The surgical wound can discharge some clear, yellowish fluid as it heals. Absorbent dressings are used until this ceases. This usually stops by a week. The wound should be kept dry and bathing and showering should be avoided during this phase. Once the wounds are dry showering is permitted. Surgical clips or sutures are removed at 8-10 days. This may be done by home care nurses, family doctor or the surgeon depending on the individual situation. For patients travelling from outside of Victoria, it makes sense to have them removed by a local individual. Coverage with a dressing is advised for comfort. The dressing can be changed as needed but if it is clean and intact it may be left in place for several days. The easiest dressing material to work with for long incisions is “Mepore” and is available through most large pharmacies.
If an open wound exists, either as a non healing area of the incision, an open ulcer or tissue loss that predated the operation, then wound care becomes more involved and critical. The open ulcer or wound will heal more quickly with a moist surface than a dry scabby one. Dressings should be selected that will keep the surface of the wound from becoming dry and coagulated. They can be changed every three to five days.
Some useful products are:
- Duoderm liquefies as it absorbs fluid from the wound and looks like pus. It also has an odour. It leads many to conclude there is an infection when in reality there is none. This is a very valuable dressing and is widely available. Despite its above features, it is very useful.
- Intrasite is more useful for small deep wound on non-flat surfaces. It can be covered by a membrane dressing or a Mepore dressing. At the time of dressing change, the wound should be liberally rinsed. If it is part of the surgical wound a sterile saline bottle may be obtained from a pharmacy. If it is a chronic ulcer simple tap water in a bath is adequate. Wound care materials should be carefully bagged and disposed of. Towels should be kept separate from other family members and hands should be washed frequently. If there is any contaminated or infected material from the wound it is wise to employ these principles to avoid transmitting infection to other household members.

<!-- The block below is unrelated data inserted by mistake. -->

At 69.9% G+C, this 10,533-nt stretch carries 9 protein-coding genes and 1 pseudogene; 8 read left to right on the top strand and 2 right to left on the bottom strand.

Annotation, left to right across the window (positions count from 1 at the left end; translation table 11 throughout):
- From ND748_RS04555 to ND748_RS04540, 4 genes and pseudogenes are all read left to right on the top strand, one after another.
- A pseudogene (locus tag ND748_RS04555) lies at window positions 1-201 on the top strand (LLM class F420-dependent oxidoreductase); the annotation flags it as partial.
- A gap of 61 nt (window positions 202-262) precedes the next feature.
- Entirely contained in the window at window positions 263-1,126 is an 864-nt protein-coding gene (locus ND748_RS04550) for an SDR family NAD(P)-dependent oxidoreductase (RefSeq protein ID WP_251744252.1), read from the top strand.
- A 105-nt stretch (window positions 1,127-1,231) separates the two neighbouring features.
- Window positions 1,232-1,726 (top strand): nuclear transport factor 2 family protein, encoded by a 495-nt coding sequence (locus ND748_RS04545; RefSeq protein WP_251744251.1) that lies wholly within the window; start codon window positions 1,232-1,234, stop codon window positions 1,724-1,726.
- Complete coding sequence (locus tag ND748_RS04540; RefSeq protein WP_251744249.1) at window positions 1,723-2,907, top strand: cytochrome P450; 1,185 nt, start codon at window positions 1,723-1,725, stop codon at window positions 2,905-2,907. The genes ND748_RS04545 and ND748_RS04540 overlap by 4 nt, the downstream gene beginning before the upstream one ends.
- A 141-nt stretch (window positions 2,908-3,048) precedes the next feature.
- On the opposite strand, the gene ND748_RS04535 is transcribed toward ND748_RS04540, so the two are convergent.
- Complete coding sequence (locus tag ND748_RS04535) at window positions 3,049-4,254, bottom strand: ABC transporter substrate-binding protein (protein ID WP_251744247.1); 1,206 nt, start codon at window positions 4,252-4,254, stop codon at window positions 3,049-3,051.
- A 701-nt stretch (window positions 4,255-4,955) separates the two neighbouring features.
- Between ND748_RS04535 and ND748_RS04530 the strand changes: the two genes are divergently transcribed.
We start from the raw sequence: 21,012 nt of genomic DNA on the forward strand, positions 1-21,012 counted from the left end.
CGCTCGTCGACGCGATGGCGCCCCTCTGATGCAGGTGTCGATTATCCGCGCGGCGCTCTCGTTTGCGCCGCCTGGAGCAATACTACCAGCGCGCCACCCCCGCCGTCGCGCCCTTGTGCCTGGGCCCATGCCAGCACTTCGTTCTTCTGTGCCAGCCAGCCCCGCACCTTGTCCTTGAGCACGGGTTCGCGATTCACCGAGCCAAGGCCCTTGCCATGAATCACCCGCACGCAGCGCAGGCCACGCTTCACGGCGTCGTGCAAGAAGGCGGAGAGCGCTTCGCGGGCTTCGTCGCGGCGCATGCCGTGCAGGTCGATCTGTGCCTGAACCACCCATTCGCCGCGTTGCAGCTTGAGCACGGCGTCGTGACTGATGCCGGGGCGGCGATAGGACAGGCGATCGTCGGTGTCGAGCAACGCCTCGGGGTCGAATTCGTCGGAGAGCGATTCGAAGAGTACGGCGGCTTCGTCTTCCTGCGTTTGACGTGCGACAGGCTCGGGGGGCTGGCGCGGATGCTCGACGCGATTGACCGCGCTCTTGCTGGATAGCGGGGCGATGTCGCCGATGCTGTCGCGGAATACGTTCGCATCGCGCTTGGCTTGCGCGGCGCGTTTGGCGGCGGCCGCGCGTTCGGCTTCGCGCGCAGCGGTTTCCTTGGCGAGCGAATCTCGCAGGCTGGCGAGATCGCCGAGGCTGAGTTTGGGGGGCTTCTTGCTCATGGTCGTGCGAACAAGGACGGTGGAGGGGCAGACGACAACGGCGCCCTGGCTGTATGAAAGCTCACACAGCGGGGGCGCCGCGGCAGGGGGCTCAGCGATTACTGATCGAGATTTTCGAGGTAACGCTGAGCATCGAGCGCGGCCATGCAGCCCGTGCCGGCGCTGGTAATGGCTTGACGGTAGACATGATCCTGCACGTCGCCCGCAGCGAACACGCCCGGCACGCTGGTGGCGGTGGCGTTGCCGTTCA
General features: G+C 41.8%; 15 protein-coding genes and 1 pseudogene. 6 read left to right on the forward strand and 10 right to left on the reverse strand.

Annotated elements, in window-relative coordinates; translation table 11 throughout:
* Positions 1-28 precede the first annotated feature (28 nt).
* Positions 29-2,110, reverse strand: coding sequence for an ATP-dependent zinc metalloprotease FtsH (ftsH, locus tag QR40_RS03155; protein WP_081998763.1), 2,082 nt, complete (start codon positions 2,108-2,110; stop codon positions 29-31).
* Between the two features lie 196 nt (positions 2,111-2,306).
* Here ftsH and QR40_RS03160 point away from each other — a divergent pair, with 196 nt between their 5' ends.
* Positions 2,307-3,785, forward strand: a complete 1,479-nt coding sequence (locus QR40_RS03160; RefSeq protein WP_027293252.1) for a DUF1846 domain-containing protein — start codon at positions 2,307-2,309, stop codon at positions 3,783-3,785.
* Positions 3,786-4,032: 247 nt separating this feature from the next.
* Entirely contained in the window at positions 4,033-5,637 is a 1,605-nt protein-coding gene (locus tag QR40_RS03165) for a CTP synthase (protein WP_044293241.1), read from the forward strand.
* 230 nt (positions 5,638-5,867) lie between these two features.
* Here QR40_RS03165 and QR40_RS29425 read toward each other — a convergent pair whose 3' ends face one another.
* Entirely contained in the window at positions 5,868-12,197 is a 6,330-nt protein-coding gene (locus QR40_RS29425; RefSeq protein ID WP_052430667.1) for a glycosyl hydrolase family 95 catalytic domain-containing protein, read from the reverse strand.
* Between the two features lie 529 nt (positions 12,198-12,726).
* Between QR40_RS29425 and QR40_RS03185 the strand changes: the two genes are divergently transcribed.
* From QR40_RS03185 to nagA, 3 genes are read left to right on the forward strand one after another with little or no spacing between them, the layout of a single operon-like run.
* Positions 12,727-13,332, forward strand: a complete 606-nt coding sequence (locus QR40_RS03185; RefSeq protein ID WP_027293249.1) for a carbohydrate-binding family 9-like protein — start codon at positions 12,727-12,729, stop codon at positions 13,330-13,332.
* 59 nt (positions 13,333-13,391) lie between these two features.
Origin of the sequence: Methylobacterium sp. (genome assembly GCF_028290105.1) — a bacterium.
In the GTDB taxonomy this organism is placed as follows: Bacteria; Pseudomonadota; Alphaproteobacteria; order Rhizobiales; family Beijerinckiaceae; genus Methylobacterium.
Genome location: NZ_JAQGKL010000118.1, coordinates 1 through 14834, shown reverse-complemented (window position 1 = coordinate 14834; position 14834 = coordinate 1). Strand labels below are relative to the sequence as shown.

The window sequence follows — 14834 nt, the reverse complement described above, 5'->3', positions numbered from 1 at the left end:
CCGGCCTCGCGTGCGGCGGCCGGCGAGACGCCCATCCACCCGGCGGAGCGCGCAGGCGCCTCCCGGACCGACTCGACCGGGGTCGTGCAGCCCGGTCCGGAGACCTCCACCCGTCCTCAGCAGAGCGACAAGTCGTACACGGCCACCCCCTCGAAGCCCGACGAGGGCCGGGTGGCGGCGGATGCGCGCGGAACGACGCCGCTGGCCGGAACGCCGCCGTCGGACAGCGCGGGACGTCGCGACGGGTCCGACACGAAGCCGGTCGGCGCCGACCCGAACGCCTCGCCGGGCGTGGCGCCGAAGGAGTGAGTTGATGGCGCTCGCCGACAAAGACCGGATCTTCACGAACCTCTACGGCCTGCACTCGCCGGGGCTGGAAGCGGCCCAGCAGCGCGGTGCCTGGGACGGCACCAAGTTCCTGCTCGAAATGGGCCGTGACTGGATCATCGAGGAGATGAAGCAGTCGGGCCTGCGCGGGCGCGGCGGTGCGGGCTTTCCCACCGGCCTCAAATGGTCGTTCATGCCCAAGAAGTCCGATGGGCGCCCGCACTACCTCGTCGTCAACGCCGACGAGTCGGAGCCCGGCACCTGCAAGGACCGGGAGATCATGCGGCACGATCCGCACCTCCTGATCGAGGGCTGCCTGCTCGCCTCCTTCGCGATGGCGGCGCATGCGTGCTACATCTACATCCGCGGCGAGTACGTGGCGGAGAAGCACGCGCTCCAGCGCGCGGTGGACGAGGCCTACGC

- For superficial open wounds a petroleum based product such as Polysporin or Neosporin applied liberally twice daily will usually suffice
If a wound has a large amount of open surface or has a large volume of fluid discharge a VAC dressing (vacuum assisted closure) is often applied. This can be managed at home and will be discussed as needed. Home care or community clinics can handle the necessary dressing changes and maintenance while the wound heals (often over a period two to three weeks). This latter situation is not common.
Resumption of driving should be considered only when the individual can move comfortably with no restriction and is off narcotic pain killers. This will often take up to 4 weeks. It is wise to be cautious in this regard.
Walking is encouraged early. More vigorous activity will require 6 weeks. This includes recreational activities such as golf. Even though you may feel tired, it is helpful to walk and be active early on. Gradual increase in activity can be undertaken as one feels more comfortable. No special exercises are needed. Once the abdominal wound is completely healed, more vigorous activity can be taken up. Whether work related or recreational, remember to increase gradually. The recovery period causes some de-conditioning. Trying to resume activities too quickly can result in injuries.
Due to the loss of tone in the abdominal muscles immediately post operatively, people will commonly complain of more back pain as they place more strain on the back to compensate. This can be avoided in many cases. Attention to strengthening the abdominal muscles preoperatively helps. Sitting is a major strain on the back. Walking is helpful but as mentioned above may be limited. Use of a walker may help and is strongly advised for the first few weeks. When tired, lying down relaxes the back. Place a small pillow under the knees to take pressure off the back. Do not hesitate to do this several times a day in the first few weeks.
Bowel and bladder function should not be permanently affected by the surgery but may be temporarily a bit erratic. Mild laxatives in the form of stool softeners (fiber based laxatives) may be needed in the first few weeks. A multiple vitamin with Iron is also advised.